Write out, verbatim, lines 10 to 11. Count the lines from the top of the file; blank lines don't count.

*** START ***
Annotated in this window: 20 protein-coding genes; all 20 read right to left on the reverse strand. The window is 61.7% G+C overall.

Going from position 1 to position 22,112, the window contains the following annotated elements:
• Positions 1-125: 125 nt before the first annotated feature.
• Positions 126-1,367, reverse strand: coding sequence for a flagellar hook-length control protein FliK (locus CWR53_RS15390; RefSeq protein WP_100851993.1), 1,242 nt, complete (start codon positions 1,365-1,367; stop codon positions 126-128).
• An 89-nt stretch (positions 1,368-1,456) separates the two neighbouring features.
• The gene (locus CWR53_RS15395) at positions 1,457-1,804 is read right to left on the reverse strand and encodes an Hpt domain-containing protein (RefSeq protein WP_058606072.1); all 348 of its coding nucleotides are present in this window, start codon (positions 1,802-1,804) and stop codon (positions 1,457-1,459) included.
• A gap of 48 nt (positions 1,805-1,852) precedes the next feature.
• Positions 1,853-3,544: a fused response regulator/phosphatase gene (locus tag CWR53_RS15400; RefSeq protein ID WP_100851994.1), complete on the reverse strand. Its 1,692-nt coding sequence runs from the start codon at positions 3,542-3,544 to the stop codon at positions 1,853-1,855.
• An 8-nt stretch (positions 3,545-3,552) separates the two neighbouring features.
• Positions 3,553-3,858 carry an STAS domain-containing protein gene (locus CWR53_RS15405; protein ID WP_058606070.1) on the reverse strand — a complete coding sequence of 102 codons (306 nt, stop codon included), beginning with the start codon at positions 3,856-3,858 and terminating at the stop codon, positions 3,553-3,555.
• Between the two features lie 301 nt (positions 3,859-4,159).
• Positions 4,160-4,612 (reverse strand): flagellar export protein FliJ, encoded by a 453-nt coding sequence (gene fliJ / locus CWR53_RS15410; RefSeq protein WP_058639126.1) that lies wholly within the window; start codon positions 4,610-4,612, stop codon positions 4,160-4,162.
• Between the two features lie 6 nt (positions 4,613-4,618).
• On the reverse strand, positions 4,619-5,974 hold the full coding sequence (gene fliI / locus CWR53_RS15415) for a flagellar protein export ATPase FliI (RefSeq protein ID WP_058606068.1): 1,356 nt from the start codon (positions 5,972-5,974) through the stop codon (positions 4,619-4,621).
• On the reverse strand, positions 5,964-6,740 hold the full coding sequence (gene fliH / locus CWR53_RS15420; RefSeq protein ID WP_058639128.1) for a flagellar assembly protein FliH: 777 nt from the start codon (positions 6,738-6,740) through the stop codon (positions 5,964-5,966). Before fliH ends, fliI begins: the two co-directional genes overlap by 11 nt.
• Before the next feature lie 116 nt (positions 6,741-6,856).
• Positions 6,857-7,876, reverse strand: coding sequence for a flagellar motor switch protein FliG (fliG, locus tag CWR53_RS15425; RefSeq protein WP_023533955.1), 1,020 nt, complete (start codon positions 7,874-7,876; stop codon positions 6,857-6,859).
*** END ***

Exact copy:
• Positions 3,553-3,858 carry an STAS domain-containing protein gene (locus CWR53_RS15405; protein ID WP_058606070.1) on the reverse strand — a complete coding sequence of 102 codons (306 nt, stop codon included), beginning with the start codon at positions 3,856-3,858 and terminating at the stop codon, positions 3,553-3,555.
• Between the two features lie 301 nt (positions 3,859-4,159).